I know I need to do more to name and sit in this situation together. Those of you who are truth-tellers facing pushback need to keep truth-telling, critics must stay critical, and where there is false unity and false integrity, the rousers must keep making falsities into rabble. But these good causes are not my goals today.
The Need to Mourn
I believe if we want to help victims and survivors, if we feel disappointed and disillusioned, we might need to give ourselves the chance to not only grieve, but mourn.
At least I do. Thanks to Ayahuasca circles, I know how powerful the need to grieve is. And so I need to share my heavy heart in hopes that it can find other heavy hearts and feel less alone in its grief. To do so, I need to mourn—to grieve in public.
I usually deny my anger out of learned behavior and false virtue, but I do have some. Some of it is directed at myself, some of it is towards individuals, some of it towards systems, some seeps into anger at the culture and society. So be it. If I am angry, it is an angry love, even at myself. If my lamentations here are performative, strike me down, God, and please use them anyway. Use my performativity as an avatar of someone’s self-permission to let themselves grieve.
Before I mourn, first I do need to confess one thing, and I need to name something about spiritual abuse.
Blasphemy and Naming the Truly Awful
Blasphemy is usually defined as some kind of irreverent disrespect for the sacred. I’ve also learned that the etymological roots of the Greek word for blasphemy, βλασφημία, mean being "slow to call what is truly good as good, and slow to call what is truly bad as bad."
In this light, I must confess that I have committed blasphemy. For I have been too slow to publicly call spiritual abuse by its truly awful name. In doing so, I have also shown disrespect for the sacred.
Spiritual abuse is a profound kind of hurt. There are several definitions out there of spiritual abuse, but as the National Association for Christian Recovery names, it is less a discrete category of abuse than a pervading aspect at play in other forms of abuse:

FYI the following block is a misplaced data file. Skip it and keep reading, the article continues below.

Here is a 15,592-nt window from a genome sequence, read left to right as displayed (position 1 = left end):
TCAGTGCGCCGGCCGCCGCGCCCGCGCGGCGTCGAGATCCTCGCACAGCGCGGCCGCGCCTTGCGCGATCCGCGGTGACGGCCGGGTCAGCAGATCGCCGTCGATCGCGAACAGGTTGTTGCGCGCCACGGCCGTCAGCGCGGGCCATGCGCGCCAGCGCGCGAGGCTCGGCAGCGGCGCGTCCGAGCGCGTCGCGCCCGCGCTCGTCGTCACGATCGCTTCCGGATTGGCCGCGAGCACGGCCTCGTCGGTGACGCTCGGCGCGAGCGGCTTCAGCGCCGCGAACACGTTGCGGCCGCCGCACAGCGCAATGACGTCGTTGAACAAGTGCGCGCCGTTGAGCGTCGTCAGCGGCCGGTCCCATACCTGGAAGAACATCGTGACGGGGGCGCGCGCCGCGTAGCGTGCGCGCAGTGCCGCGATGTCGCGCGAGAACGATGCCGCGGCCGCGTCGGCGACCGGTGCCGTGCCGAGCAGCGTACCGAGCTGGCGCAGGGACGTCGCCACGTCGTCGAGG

There is a sense in which all abuse can be spiritual abuse. For example any form of child abuse can do damage to a child’s emerging spirituality. The fact that the damage includes damage to the spiritual self is what makes it spiritual abuse in addition to what ever other kind of abuse is going on.
When I force myself to reflect on it, what makes my heart heavy about spiritual abuse is less about the volume of the power abused than the quality of that power. When someone is under the spiritual influence of a leader, brought into an opportunity for divine healing, they have laid many of their inner psychological protectors down. They have brought their exiled inner child(ren) into a place ready for healing, perhaps for the first time since they were a biological child.
And so I believe that if I want to name what is truly awful about so much spiritual abuse, I must name it as inner child abuse. We as spiritual leaders must recognize that those in our care are often subconsciously seeking secure attachment—if not to us, then through us. We must know what types of relationships are possible with someone sharing a child-like part of the soul made vulnerable. Like biological children, we must know that consensual romantic and sexual relationships are impossible to have with inner children and the adults who trust us with them. And we must be clear that an abused inner child—whether they find more solace in identity as victim or survivor—can never be at fault.